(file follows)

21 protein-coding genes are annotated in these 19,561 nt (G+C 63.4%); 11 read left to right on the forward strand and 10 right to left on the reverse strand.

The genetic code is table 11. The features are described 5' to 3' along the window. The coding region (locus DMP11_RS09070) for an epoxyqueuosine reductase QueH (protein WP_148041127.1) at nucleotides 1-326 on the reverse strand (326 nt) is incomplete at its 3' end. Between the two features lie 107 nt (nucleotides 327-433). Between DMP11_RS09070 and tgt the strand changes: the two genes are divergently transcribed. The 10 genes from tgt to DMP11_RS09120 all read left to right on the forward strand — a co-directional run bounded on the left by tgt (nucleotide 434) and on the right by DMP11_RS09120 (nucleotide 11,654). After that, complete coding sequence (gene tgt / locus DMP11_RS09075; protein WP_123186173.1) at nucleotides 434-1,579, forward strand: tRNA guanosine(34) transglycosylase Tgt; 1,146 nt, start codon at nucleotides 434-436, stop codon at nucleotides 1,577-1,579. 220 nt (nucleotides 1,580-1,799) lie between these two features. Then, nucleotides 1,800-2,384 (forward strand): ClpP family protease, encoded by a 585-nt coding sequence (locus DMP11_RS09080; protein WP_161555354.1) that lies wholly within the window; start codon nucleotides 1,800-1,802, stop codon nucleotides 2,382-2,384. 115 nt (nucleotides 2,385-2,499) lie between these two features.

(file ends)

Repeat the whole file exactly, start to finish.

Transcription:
21 protein-coding genes are annotated in these 19,561 nt (G+C 63.4%); 11 read left to right on the forward strand and 10 right to left on the reverse strand.

The genetic code is table 11. The features are described 5' to 3' along the window. The coding region (locus DMP11_RS09070) for an epoxyqueuosine reductase QueH (protein WP_148041127.1) at nucleotides 1-326 on the reverse strand (326 nt) is incomplete at its 3' end. Between the two features lie 107 nt (nucleotides 327-433). Between DMP11_RS09070 and tgt the strand changes: the two genes are divergently transcribed. The 10 genes from tgt to DMP11_RS09120 all read left to right on the forward strand — a co-directional run bounded on the left by tgt (nucleotide 434) and on the right by DMP11_RS09120 (nucleotide 11,654). After that, complete coding sequence (gene tgt / locus DMP11_RS09075; protein WP_123186173.1) at nucleotides 434-1,579, forward strand: tRNA guanosine(34) transglycosylase Tgt; 1,146 nt, start codon at nucleotides 434-436, stop codon at nucleotides 1,577-1,579. 220 nt (nucleotides 1,580-1,799) lie between these two features. Then, nucleotides 1,800-2,384 (forward strand): ClpP family protease, encoded by a 585-nt coding sequence (locus DMP11_RS09080; protein WP_161555354.1) that lies wholly within the window; start codon nucleotides 1,800-1,802, stop codon nucleotides 2,382-2,384. 115 nt (nucleotides 2,385-2,499) lie between these two features.